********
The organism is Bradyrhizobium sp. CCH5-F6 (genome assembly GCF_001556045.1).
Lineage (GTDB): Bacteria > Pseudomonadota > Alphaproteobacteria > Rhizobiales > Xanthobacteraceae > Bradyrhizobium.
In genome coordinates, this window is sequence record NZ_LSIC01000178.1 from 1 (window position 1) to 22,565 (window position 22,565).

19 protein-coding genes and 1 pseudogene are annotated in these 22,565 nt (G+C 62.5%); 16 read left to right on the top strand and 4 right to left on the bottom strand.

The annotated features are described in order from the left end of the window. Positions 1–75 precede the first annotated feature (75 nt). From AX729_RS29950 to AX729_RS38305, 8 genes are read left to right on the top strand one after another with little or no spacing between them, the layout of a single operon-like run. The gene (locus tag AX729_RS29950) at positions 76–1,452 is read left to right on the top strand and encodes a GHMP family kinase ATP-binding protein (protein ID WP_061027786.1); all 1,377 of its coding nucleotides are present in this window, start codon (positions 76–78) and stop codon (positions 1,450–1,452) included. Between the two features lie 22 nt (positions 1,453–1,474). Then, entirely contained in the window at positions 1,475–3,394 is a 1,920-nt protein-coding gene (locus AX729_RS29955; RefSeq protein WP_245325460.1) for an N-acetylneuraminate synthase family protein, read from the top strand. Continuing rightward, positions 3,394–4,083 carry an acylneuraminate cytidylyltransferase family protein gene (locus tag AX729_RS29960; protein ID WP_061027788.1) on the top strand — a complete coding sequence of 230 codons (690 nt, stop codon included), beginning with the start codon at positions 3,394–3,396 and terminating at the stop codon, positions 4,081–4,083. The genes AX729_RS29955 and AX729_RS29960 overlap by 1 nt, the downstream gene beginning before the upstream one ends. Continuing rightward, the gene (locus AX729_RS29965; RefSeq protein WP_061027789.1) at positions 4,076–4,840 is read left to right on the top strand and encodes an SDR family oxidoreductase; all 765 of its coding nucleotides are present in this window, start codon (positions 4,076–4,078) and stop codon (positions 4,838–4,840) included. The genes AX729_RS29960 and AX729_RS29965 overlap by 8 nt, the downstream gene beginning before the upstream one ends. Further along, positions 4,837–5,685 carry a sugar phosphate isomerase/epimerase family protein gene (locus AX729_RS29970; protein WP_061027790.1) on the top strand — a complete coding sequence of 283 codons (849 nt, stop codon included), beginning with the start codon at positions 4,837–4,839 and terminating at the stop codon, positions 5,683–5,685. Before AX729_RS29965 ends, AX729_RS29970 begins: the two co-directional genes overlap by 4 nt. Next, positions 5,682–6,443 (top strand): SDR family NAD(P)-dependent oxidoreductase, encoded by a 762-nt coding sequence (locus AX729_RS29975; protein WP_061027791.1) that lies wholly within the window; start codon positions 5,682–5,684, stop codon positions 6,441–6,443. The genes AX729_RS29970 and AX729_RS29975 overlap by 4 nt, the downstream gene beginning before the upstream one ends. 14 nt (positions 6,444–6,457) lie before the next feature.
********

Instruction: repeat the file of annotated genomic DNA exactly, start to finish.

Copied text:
The organism is Bradyrhizobium sp. CCH5-F6 (genome assembly GCF_001556045.1).
Lineage (GTDB): Bacteria > Pseudomonadota > Alphaproteobacteria > Rhizobiales > Xanthobacteraceae > Bradyrhizobium.
In genome coordinates, this window is sequence record NZ_LSIC01000178.1 from 1 (window position 1) to 22,565 (window position 22,565).

19 protein-coding genes and 1 pseudogene are annotated in these 22,565 nt (G+C 62.5%); 16 read left to right on the top strand and 4 right to left on the bottom strand.

The annotated features are described in order from the left end of the window. Positions 1–75 precede the first annotated feature (75 nt). From AX729_RS29950 to AX729_RS38305, 8 genes are read left to right on the top strand one after another with little or no spacing between them, the layout of a single operon-like run. The gene (locus tag AX729_RS29950) at positions 76–1,452 is read left to right on the top strand and encodes a GHMP family kinase ATP-binding protein (protein ID WP_061027786.1); all 1,377 of its coding nucleotides are present in this window, start codon (positions 76–78) and stop codon (positions 1,450–1,452) included. Between the two features lie 22 nt (positions 1,453–1,474). Then, entirely contained in the window at positions 1,475–3,394 is a 1,920-nt protein-coding gene (locus AX729_RS29955; RefSeq protein WP_245325460.1) for an N-acetylneuraminate synthase family protein, read from the top strand. Continuing rightward, positions 3,394–4,083 carry an acylneuraminate cytidylyltransferase family protein gene (locus tag AX729_RS29960; protein ID WP_061027788.1) on the top strand — a complete coding sequence of 230 codons (690 nt, stop codon included), beginning with the start codon at positions 3,394–3,396 and terminating at the stop codon, positions 4,081–4,083. The genes AX729_RS29955 and AX729_RS29960 overlap by 1 nt, the downstream gene beginning before the upstream one ends. Continuing rightward, the gene (locus AX729_RS29965; RefSeq protein WP_061027789.1) at positions 4,076–4,840 is read left to right on the top strand and encodes an SDR family oxidoreductase; all 765 of its coding nucleotides are present in this window, start codon (positions 4,076–4,078) and stop codon (positions 4,838–4,840) included. The genes AX729_RS29960 and AX729_RS29965 overlap by 8 nt, the downstream gene beginning before the upstream one ends. Further along, positions 4,837–5,685 carry a sugar phosphate isomerase/epimerase family protein gene (locus AX729_RS29970; protein WP_061027790.1) on the top strand — a complete coding sequence of 283 codons (849 nt, stop codon included), beginning with the start codon at positions 4,837–4,839 and terminating at the stop codon, positions 5,683–5,685. Before AX729_RS29965 ends, AX729_RS29970 begins: the two co-directional genes overlap by 4 nt. Next, positions 5,682–6,443 (top strand): SDR family NAD(P)-dependent oxidoreductase, encoded by a 762-nt coding sequence (locus AX729_RS29975; protein WP_061027791.1) that lies wholly within the window; start codon positions 5,682–5,684, stop codon positions 6,441–6,443. The genes AX729_RS29970 and AX729_RS29975 overlap by 4 nt, the downstream gene beginning before the upstream one ends. 14 nt (positions 6,444–6,457) lie before the next feature.